"I'm not proud of being a congenital pain in the ass. But I will take money for it."

Bitfields in Python using masks, properties, and closures

Sat 21 March 2020 | -- (permalink)

If you've done much work with old-school Internet protocols, you'll have encountered a lot of densly-packed protocol header definitions. One sees this less often now, but back in the day, bits were expensive, each bit of core memory having to be whittled by hand by a master craftsman, so we tended to pack things in pretty tightly. Python's struct library is good for anything that's aligned on a byte boundary, but what about a two bit field, followed by a three bit field, followed by a seven bit field...? Yeah, one can do messy things with shifting and masking, but it sure would be nice to encapsulate all of that in one place so the rest of your protocol implementation could just deal with the semantics rather than the encoding.

For this, we need to roll back to the days when dinosaurs roamed the machine rooms and Real Programmers wrote large programs in assembly language. Modern folk mythology notwithstanding, programmers in those days were just as fond of code correctness and labor saving devices as programmers now, it's just that the available tools were different.

One way of dealing with header definitions in that kind of environment was with bit masks. Yes, of course one could specify both a mask and a shift value, but that was error prone and hard to read. Even in those days, many programmers believed in letting the machine do the dirty work.

So, without further ado, we bring you a sample of a mask-based bitfield implementation, using Python closures and properties to present a sane attribute-based API.

class Whatever:

    def __init__(self, _value = 0, **kwargs):
        self._value = _value
        for k, v in kwargs.items():
            setattr(self, k, v)

    def __int__(self):
        return self._value

    def _bitfield(mask):
        scale = mask & (1 + ~mask)

        assert (mask + scale) & mask == 0, "Non-contiguous mask"

        def getter(self):
            return (self._value & mask) // scale

        def setter(self, newval):
            self._value &= ~mask
            self._value |=  mask & (newval * scale)

        return property(getter, setter)

    # Sample field definitions, replace with whatever your protocol needs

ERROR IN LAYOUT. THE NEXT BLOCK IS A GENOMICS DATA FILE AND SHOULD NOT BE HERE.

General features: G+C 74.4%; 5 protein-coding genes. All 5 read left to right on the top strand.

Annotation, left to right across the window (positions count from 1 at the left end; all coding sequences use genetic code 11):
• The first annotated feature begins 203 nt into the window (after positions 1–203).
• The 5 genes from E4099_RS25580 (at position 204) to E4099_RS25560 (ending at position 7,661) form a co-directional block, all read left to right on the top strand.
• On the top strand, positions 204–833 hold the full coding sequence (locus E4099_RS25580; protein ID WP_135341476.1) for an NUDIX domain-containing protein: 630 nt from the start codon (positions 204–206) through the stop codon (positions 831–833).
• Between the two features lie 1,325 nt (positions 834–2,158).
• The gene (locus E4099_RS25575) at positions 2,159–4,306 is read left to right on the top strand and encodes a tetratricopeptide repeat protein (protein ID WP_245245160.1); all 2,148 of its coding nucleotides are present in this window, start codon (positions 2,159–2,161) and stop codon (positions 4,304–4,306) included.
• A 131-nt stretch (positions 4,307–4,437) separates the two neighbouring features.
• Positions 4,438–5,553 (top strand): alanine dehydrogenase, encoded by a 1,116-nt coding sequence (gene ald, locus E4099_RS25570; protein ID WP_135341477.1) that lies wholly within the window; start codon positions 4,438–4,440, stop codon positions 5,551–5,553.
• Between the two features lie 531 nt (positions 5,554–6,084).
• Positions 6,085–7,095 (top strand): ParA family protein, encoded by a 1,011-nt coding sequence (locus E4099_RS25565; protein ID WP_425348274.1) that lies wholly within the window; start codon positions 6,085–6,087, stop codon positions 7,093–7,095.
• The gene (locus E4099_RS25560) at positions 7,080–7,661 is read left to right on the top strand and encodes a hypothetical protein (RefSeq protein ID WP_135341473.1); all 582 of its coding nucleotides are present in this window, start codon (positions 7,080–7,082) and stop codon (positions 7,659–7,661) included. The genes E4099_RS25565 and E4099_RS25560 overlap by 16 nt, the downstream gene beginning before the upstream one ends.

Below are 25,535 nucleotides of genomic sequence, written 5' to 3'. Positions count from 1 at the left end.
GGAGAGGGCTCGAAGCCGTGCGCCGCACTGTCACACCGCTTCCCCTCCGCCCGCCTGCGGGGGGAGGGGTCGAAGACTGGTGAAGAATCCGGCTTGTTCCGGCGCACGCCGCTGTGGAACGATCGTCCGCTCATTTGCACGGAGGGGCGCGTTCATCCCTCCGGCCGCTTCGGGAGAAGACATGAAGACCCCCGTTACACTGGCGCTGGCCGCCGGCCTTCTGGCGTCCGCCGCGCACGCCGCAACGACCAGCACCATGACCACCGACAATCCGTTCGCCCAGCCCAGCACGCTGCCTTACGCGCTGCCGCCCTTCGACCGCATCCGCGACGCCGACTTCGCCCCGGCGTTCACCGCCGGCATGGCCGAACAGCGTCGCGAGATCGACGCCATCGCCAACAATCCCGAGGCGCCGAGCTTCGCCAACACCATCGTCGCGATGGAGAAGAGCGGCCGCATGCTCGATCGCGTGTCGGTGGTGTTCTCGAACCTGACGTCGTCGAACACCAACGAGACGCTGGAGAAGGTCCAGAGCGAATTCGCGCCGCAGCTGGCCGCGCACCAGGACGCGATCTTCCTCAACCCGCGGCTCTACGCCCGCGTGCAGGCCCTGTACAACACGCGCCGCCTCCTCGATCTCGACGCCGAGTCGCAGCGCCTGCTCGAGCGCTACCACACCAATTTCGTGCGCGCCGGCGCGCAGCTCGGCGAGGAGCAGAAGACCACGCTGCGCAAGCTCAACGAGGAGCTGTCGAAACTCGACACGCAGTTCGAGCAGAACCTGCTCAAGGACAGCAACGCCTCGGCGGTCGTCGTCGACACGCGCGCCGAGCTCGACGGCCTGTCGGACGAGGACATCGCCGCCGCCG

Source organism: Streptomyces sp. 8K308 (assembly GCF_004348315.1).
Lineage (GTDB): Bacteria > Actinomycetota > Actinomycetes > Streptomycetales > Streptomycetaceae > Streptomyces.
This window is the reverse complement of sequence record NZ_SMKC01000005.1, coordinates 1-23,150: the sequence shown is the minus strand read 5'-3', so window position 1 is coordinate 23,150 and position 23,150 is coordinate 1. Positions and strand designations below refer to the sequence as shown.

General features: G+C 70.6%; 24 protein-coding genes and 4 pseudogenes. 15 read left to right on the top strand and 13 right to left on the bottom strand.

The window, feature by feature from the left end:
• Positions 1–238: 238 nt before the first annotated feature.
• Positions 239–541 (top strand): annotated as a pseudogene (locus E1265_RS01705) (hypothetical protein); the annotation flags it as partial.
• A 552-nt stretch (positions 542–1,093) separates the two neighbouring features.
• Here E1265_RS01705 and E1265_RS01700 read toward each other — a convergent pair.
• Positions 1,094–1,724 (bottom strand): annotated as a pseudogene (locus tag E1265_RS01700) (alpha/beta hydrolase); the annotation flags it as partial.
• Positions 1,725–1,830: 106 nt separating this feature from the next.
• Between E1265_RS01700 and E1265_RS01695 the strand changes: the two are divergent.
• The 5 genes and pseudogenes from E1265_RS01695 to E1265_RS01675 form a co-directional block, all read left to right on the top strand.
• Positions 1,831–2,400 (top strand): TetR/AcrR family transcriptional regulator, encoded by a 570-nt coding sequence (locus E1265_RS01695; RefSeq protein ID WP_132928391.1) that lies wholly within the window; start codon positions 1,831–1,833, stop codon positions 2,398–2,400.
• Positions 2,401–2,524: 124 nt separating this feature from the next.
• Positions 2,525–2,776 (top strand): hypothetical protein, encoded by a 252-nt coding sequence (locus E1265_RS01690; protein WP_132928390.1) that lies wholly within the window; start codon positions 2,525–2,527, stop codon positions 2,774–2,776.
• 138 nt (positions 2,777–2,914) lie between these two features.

f1 = _bitfield(0xFF000000)
    f2 = _bitfield(0x00800000)
    f3 = _bitfield(0x00700000)
    f4 = _bitfield(0x000C0000)
    f5 = _bitfield(0x00030000)
    f6 = _bitfield(0x0000FFF0)
    f7 = _bitfield(0x0000000F)

# Sample usage

whatever1 = Whatever(f1 = 3, f5 = 1, f6 = 18)

protocol_send(struct.pack("!I", whatever1))

whatever2 = Whatever(struct.unpack("!I", protocol_receive())[0])

if whatever2.f1 > 3:
    print("{0.f1} {0.f2} {0.f3} {0.f4} {0.f5} {0.f6} {0.f7}".format(whatever2))

One could of course code this as a generic bitfield constructor using getattr() and setattr(), combine it with struct packing and unpacking for a more complex header, and so forth.

The expression mask & (1 + ~mask) is an ancient bit of ones-complement math which returns the least significant bit of a contiguous mask. In its simplest form, as used here, this allows one to shift values in and out of fields via multiplication and division. For most purposes, this should be fine, but if one is really worried about runtime efficiency, one can translate this to shifts:

    def _bitfield(mask):
        scale = mask & (1 + ~mask)
        shift = scale.bit_length() - 1

        assert (mask + scale) & mask == 0, "Non-contiguous mask"

        def getter(self):
            return (self._value & mask) >> shift

        def setter(self, newval):
            self._value &= ~mask
            self._value |=  mask & (newval << shift)

If one is still stuck with Python 2, one can also calculate shift this way:

        shift = int(math.log(scale, 2))

Or, if the call to math.log() is too scary, this way:

        shift = 0
        assert scale != 0
        while scale & 1 == 0:
            scale >>= 1
            shift +=  1

Keep in mind that scale and shift are only calculated during construction of the property closures, not during execution of the resulting properties, so extreme effort here won't gain very much.

Last, if one wants to go really hard-core, one can specify the masks in binary rather than in hexadecimal, so that one can read them right out of the ASCII-graphics specifications, eg:

    #               +--------------------------------+
    #               |00000000001111111111222222222233|
    #               |01234567890123456789012345678901|
    #               +--------------------------------+
    f1 = _bitfield(0b11111111000000000000000000000000)
    f2 = _bitfield(0b00000000100000000000000000000000)
    f3 = _bitfield(0b00000000011100000000000000000000)
    f4 = _bitfield(0b00000000000011000000000000000000)
    f5 = _bitfield(0b00000000000000110000000000000000)
    f6 = _bitfield(0b00000000000000001111111111110000)
    f7 = _bitfield(0b00000000000000000000000000001111)

Making the mask argument a string to be fed to int(x, 2) after stripping non-digits so that one can define fields directly from ASCII graphics and figuring out how the contiguous-mask assertion works left as exercises for the reader.